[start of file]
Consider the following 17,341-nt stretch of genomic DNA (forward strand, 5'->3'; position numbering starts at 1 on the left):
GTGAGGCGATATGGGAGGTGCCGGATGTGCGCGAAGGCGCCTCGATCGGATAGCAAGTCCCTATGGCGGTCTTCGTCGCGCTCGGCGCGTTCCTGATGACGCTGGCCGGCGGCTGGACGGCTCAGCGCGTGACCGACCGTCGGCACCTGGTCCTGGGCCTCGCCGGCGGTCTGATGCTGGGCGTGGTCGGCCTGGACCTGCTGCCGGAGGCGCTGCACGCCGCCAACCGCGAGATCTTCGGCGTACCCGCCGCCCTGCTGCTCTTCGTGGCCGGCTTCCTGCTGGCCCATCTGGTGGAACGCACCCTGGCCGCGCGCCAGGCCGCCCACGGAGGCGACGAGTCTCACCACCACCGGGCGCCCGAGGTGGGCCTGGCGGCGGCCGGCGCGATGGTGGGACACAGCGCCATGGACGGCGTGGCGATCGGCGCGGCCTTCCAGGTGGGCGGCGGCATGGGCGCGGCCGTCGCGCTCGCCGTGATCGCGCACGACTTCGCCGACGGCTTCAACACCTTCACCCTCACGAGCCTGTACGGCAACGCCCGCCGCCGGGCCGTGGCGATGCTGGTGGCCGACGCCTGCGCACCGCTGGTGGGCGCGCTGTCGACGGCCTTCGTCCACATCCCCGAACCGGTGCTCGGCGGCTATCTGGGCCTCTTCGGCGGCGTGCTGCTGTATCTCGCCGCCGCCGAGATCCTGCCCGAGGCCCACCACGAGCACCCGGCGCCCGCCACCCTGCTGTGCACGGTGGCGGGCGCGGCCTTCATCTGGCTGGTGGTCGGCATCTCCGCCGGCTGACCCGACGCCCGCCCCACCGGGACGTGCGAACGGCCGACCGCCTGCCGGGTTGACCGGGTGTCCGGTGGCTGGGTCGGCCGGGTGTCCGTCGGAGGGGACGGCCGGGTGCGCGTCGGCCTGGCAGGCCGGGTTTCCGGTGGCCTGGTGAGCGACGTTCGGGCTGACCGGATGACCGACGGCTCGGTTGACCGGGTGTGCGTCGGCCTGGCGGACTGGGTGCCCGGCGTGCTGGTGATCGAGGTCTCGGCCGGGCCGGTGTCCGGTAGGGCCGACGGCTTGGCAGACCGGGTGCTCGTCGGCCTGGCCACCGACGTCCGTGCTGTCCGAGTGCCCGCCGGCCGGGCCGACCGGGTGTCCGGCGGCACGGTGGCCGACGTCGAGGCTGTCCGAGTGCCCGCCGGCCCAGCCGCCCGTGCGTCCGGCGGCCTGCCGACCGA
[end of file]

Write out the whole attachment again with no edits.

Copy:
Consider the following 17,341-nt stretch of genomic DNA (forward strand, 5'->3'; position numbering starts at 1 on the left):
GTGAGGCGATATGGGAGGTGCCGGATGTGCGCGAAGGCGCCTCGATCGGATAGCAAGTCCCTATGGCGGTCTTCGTCGCGCTCGGCGCGTTCCTGATGACGCTGGCCGGCGGCTGGACGGCTCAGCGCGTGACCGACCGTCGGCACCTGGTCCTGGGCCTCGCCGGCGGTCTGATGCTGGGCGTGGTCGGCCTGGACCTGCTGCCGGAGGCGCTGCACGCCGCCAACCGCGAGATCTTCGGCGTACCCGCCGCCCTGCTGCTCTTCGTGGCCGGCTTCCTGCTGGCCCATCTGGTGGAACGCACCCTGGCCGCGCGCCAGGCCGCCCACGGAGGCGACGAGTCTCACCACCACCGGGCGCCCGAGGTGGGCCTGGCGGCGGCCGGCGCGATGGTGGGACACAGCGCCATGGACGGCGTGGCGATCGGCGCGGCCTTCCAGGTGGGCGGCGGCATGGGCGCGGCCGTCGCGCTCGCCGTGATCGCGCACGACTTCGCCGACGGCTTCAACACCTTCACCCTCACGAGCCTGTACGGCAACGCCCGCCGCCGGGCCGTGGCGATGCTGGTGGCCGACGCCTGCGCACCGCTGGTGGGCGCGCTGTCGACGGCCTTCGTCCACATCCCCGAACCGGTGCTCGGCGGCTATCTGGGCCTCTTCGGCGGCGTGCTGCTGTATCTCGCCGCCGCCGAGATCCTGCCCGAGGCCCACCACGAGCACCCGGCGCCCGCCACCCTGCTGTGCACGGTGGCGGGCGCGGCCTTCATCTGGCTGGTGGTCGGCATCTCCGCCGGCTGACCCGACGCCCGCCCCACCGGGACGTGCGAACGGCCGACCGCCTGCCGGGTTGACCGGGTGTCCGGTGGCTGGGTCGGCCGGGTGTCCGTCGGAGGGGACGGCCGGGTGCGCGTCGGCCTGGCAGGCCGGGTTTCCGGTGGCCTGGTGAGCGACGTTCGGGCTGACCGGATGACCGACGGCTCGGTTGACCGGGTGTGCGTCGGCCTGGCGGACTGGGTGCCCGGCGTGCTGGTGATCGAGGTCTCGGCCGGGCCGGTGTCCGGTAGGGCCGACGGCTTGGCAGACCGGGTGCTCGTCGGCCTGGCCACCGACGTCCGTGCTGTCCGAGTGCCCGCCGGCCGGGCCGACCGGGTGTCCGGCGGCACGGTGGCCGACGTCGAGGCTGTCCGAGTGCCCGCCGGCCCAGCCGCCCGTGCGTCCGGCGGCCTGCCGACCGA